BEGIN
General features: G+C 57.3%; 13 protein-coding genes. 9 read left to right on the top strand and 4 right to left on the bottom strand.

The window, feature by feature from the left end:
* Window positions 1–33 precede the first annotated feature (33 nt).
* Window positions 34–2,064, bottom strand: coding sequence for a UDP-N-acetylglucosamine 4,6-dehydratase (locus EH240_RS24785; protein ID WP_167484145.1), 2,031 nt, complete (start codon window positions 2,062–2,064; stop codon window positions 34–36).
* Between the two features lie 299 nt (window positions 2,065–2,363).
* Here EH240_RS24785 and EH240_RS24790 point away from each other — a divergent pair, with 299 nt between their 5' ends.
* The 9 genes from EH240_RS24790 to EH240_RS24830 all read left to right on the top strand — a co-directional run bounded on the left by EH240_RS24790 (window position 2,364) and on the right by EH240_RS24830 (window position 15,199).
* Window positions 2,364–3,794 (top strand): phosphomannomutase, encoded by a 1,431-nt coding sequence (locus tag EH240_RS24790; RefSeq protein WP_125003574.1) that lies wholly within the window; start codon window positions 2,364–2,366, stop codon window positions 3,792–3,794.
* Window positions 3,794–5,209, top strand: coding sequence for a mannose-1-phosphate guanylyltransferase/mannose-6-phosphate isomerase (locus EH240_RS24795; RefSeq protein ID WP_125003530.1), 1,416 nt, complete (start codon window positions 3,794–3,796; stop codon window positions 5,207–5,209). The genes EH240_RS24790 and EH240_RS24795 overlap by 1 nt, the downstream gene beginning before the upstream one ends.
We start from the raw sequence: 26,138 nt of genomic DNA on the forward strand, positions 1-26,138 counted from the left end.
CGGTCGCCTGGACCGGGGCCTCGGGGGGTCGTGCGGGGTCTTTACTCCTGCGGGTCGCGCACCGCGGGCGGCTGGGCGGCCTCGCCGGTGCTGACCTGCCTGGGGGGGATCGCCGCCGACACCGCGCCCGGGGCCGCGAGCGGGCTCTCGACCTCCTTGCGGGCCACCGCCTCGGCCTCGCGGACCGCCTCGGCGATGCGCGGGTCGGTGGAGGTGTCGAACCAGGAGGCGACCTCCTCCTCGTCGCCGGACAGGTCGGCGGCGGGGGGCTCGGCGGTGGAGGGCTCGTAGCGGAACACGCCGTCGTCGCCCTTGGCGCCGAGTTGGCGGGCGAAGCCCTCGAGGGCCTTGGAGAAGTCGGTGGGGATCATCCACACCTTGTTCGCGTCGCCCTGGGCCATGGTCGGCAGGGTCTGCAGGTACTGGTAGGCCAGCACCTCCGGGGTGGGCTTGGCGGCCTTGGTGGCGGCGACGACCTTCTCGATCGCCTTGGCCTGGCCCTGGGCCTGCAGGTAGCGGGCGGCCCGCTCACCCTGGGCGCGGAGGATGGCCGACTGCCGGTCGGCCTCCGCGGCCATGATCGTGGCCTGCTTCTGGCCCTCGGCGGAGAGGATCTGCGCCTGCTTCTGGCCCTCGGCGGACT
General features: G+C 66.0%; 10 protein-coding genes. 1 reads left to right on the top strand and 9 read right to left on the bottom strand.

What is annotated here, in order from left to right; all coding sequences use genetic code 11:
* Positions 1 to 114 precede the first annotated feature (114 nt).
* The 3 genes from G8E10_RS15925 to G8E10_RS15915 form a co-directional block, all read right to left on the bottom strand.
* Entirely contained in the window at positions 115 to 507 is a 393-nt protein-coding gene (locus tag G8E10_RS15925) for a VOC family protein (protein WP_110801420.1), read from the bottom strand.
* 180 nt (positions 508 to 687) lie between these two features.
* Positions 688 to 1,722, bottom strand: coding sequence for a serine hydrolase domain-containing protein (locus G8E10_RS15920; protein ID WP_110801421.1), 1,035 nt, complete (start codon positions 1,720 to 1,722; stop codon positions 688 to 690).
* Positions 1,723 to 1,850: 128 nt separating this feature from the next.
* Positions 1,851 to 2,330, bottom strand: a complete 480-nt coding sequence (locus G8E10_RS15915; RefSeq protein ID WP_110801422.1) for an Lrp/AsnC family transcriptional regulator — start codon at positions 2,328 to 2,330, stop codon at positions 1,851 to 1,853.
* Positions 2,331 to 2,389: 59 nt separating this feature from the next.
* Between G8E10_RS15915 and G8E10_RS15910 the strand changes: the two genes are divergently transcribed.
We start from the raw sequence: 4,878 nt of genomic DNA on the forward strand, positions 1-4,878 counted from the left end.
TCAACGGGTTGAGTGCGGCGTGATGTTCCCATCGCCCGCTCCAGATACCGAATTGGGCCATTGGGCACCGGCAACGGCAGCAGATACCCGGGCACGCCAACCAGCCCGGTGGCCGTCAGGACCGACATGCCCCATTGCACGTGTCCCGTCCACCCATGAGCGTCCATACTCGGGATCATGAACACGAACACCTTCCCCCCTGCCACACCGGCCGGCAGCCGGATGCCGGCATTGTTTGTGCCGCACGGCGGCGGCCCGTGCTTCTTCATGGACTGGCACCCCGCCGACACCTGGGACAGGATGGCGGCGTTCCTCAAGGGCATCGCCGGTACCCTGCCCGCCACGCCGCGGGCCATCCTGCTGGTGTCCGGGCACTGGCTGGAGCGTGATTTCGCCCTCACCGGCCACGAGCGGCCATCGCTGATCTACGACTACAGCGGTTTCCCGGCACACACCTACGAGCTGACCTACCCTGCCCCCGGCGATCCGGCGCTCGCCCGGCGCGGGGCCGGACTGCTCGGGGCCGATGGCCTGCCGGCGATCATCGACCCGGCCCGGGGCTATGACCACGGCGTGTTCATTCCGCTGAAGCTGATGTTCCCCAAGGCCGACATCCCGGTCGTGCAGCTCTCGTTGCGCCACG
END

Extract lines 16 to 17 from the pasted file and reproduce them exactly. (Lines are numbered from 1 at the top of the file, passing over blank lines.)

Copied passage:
* Entirely contained in the window at positions 115 to 507 is a 393-nt protein-coding gene (locus tag G8E10_RS15925) for a VOC family protein (protein WP_110801420.1), read from the bottom strand.
* 180 nt (positions 508 to 687) lie between these two features.